Confucius Institutes ‘just the tip of the iceberg’ of China’s sharp power


A documentary critical of China’s Confucius Institutes has had varied reception across the globe. Newsroom’s Laura Walters uncovers the story behind a cancelled viewing at the University of Auckland. In the Name of Confucius (above) is critically acclaimed, but that doesn’t means it’s been easy to get it on cinema screens and show in university lecture halls across the world – and New Zealand’s no exception.

Last year, three planned screenings of the documentary in New Zealand created controversy, with opposition to an AUT screening from the Chinese Consulate in Auckland, and a cancelled screening at the University of Auckland. The issues surrounding the documentary’s screening in New Zealand has led to discussions about freedom of speech, academic freedom, and the universities’ role to act as critic and conscience of society. As well as China’s influence within universities.

The U.S. Senate Permanent Subcommittee on Investigations released a powerful report on the “insidious” Confucius Institutes, Rachelle Patterson writes for National Review:

It declares that unless Confucius Institutes become fully transparent and the Chinese government reciprocates by welcoming U.S. State Department–funded American Cultural Centers in China, “Confucius Institutes should not continue in the United States.” (Full disclosure: I consulted with the subcommittee staff and my own research, Outsourced to China: Confucius Institutes and Soft Power in American Higher Education, is cited in the subcommittee report.)

The Australian government has focused more on Chinese political influence and on criminalizing acts of foreign interference, notes Human Rights Watch’s Elaine Pearson. It has also created a register to improve transparency of organizations and institutions working on behalf of foreign governments and political bodies.

The institutes – an instance of what a National Endowment for Democracy report calls China’s “sharp power” – are also raising concern in Ireland.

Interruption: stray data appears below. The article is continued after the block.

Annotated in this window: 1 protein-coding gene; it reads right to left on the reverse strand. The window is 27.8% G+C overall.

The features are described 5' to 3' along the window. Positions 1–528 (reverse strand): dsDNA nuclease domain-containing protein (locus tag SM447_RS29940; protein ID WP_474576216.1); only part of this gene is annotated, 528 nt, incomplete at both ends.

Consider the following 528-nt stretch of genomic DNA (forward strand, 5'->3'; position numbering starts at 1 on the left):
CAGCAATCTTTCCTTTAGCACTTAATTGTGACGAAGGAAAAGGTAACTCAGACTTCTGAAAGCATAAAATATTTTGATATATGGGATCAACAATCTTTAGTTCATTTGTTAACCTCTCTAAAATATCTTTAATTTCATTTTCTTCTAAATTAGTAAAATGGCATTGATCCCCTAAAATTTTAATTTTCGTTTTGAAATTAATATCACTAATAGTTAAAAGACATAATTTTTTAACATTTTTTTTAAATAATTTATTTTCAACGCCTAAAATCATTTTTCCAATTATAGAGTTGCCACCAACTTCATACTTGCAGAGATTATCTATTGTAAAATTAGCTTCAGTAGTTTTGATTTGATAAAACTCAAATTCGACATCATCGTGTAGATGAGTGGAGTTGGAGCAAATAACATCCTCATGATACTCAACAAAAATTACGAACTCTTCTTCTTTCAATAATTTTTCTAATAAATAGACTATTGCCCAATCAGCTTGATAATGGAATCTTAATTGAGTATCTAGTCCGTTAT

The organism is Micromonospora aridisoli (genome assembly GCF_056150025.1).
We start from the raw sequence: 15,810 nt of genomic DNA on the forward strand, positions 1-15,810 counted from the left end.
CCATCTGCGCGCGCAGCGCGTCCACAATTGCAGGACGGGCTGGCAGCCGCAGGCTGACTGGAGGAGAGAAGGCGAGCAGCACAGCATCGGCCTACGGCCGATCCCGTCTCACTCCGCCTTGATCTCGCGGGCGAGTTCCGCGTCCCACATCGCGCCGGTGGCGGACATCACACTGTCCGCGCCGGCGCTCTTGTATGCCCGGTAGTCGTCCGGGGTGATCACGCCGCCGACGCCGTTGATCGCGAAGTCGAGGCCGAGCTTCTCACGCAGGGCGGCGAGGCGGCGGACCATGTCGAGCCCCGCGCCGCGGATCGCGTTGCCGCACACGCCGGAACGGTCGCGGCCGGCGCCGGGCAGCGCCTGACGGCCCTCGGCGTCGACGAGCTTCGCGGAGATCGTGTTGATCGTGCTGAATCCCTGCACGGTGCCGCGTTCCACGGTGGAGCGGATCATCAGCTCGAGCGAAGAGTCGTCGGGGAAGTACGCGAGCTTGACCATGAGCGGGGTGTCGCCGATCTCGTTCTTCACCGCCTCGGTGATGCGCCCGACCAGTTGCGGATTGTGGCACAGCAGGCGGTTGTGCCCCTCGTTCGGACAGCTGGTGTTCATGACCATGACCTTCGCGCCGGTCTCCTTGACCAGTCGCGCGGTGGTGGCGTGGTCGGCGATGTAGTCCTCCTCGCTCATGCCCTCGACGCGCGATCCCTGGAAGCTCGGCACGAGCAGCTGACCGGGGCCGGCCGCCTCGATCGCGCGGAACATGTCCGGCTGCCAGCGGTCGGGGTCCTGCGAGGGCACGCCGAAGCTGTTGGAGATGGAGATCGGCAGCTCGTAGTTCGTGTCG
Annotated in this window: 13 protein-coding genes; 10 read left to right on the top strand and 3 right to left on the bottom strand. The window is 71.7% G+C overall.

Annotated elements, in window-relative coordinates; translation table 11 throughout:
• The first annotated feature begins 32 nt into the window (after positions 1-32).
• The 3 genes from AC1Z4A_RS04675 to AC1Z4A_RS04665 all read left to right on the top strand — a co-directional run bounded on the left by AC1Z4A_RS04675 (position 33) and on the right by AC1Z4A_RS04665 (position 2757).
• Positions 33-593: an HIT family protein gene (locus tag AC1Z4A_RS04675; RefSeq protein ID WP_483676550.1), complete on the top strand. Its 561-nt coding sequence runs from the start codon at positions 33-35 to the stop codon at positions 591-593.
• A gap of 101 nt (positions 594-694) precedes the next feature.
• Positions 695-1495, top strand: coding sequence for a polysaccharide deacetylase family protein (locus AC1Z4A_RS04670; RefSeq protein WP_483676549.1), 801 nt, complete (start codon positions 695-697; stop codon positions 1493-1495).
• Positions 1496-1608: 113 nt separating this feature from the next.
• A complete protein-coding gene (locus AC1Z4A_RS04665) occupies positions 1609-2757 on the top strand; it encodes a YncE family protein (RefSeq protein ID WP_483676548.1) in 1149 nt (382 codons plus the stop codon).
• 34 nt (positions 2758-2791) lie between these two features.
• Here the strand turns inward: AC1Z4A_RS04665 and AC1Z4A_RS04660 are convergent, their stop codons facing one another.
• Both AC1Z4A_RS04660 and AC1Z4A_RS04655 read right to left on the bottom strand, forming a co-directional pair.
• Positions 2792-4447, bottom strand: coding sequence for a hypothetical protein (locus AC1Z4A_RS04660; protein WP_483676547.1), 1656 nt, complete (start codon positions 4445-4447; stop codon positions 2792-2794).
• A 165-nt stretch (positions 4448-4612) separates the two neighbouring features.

Some people have described Confucius Institutes as “Trojan horses”, one observer writes. The argument goes that the Chinese government is using Confucius Institutes to gain footholds in international universities. Once they have access to universities – societies’ primary centres of knowledge and learning – it’s a lot more difficult resist any pressure they choose to exert.

Human Rights Watch last week published a 12-point Code of Conduct for institutes of higher learning to adopt to aid in responding to Beijing’s threats to academic freedom abroad. In a press release, the rights organization describes the proposed code of conduct–based on over 100 interviews with academics and students from Australia, Europe, and North America between 2015 and 2018–and the many threats that it attempts to mitigate (HT: China Digital Times).

UK think-tank the Royal United Services Institute for Defence and security Studies (RUSI) published a paper recommending universities encourage Confucius Institutes to make operations completely transparent, especially their contracts and finances; deny Confucius Institute staff a say in university matters or China studies faculties; and be more alert to and resist interference in intellectual debate/freedom, such as attempts to bar topics or speakers, Newsroom adds.


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